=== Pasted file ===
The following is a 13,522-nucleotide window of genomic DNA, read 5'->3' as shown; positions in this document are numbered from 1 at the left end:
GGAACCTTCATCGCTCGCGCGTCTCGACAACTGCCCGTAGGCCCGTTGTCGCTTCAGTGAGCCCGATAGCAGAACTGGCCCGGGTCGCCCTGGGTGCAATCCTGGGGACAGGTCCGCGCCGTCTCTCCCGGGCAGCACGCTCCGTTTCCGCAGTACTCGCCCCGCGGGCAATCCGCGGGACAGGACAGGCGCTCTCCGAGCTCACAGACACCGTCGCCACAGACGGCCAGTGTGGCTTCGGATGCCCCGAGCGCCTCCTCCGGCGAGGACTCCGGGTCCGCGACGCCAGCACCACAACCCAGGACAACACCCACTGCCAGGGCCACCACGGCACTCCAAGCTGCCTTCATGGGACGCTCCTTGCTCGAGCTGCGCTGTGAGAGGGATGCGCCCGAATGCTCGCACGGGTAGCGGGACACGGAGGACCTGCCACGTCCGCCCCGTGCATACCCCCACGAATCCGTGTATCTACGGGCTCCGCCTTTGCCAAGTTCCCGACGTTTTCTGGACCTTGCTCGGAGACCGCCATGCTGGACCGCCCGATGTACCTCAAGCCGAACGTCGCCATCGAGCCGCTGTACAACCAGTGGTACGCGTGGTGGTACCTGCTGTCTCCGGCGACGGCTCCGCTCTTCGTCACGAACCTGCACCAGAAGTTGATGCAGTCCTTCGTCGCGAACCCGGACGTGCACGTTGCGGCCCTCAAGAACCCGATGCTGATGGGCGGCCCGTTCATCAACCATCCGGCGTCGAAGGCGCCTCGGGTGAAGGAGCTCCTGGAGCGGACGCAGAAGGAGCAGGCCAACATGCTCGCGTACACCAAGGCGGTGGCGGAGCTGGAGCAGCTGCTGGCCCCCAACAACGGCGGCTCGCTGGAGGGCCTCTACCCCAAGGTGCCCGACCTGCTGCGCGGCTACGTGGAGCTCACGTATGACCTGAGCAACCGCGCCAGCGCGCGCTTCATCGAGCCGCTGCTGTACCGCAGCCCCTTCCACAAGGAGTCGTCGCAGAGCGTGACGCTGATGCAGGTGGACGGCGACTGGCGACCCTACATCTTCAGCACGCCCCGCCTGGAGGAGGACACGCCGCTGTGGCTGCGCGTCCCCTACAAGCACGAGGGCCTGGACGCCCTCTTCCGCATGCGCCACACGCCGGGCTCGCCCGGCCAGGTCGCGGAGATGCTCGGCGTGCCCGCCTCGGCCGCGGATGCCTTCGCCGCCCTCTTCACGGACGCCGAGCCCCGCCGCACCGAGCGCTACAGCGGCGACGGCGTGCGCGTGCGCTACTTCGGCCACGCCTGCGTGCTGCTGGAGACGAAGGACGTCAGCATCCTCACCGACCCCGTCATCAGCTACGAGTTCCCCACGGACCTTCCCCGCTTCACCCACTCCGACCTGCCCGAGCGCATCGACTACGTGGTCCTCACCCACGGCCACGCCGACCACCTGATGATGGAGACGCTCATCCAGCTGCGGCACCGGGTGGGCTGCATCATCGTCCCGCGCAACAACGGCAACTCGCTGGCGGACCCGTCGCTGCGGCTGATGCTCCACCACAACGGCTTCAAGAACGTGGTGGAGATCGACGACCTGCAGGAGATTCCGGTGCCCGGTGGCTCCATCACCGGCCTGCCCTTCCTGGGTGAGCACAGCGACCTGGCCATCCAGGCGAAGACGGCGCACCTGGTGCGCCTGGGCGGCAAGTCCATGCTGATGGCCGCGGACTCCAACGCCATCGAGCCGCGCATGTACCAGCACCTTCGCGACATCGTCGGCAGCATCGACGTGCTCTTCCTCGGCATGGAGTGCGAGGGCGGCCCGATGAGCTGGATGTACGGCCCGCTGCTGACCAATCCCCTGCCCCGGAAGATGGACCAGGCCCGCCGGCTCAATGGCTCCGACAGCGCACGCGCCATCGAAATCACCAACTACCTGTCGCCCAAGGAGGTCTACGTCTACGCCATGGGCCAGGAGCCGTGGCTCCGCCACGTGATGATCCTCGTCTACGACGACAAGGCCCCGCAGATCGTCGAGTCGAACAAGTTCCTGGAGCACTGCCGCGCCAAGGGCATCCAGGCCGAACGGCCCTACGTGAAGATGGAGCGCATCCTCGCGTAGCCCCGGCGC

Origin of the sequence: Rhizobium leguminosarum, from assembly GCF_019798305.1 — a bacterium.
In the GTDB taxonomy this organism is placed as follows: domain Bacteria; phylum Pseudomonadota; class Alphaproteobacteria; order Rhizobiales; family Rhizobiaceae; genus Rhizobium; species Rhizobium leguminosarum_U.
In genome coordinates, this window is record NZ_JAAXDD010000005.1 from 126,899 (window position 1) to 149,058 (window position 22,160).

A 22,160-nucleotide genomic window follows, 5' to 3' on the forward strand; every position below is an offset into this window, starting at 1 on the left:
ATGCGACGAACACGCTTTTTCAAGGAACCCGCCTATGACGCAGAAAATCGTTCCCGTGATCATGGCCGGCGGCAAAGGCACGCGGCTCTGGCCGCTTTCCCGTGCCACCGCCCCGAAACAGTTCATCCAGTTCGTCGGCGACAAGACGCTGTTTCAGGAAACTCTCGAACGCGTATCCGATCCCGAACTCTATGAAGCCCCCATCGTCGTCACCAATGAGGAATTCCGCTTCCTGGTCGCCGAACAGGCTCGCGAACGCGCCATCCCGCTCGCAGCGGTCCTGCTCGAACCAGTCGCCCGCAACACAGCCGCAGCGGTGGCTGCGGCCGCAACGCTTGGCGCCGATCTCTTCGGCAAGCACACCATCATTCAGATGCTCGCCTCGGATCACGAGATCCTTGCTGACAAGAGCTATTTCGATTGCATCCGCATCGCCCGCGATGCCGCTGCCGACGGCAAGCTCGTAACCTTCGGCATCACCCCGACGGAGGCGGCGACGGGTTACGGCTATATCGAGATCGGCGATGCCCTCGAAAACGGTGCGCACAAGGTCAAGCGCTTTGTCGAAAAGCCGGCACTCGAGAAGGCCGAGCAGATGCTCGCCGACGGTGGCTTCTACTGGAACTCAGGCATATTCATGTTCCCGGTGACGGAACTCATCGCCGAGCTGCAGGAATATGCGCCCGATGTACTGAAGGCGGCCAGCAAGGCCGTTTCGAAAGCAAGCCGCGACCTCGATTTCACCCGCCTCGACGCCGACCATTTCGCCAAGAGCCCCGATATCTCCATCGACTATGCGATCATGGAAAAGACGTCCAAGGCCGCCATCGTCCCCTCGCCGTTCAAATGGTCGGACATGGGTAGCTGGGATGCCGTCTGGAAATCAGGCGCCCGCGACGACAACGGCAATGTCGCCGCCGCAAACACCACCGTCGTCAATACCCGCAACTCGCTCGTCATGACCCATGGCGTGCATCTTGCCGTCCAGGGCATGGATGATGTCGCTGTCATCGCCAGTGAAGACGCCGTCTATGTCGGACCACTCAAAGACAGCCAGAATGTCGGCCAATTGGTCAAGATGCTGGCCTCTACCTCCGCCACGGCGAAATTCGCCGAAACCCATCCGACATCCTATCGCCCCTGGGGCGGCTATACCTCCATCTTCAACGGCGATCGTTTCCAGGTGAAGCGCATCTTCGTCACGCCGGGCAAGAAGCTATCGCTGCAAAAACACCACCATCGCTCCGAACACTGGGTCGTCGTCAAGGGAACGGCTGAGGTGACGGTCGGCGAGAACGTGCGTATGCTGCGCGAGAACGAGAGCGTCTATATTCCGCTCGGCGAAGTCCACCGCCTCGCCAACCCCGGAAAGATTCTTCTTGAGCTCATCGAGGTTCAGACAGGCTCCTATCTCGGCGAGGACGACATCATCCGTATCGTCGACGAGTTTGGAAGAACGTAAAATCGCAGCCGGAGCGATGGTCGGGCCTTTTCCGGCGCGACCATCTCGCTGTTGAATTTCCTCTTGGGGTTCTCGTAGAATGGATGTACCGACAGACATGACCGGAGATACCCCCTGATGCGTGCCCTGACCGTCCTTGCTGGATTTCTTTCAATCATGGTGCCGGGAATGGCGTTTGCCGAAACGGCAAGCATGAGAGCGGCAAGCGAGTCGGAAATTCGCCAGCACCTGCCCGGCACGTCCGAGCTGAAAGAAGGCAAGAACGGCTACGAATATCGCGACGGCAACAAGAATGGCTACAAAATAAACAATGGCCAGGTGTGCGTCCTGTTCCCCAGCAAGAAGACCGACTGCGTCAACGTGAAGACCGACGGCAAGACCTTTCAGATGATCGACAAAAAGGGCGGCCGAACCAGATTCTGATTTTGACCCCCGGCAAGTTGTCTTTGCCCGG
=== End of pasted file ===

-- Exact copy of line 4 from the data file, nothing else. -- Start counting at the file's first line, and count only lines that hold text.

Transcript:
In the GTDB taxonomy this organism is placed as follows: domain Bacteria; phylum Pseudomonadota; class Alphaproteobacteria; order Rhizobiales; family Rhizobiaceae; genus Rhizobium; species Rhizobium leguminosarum_U.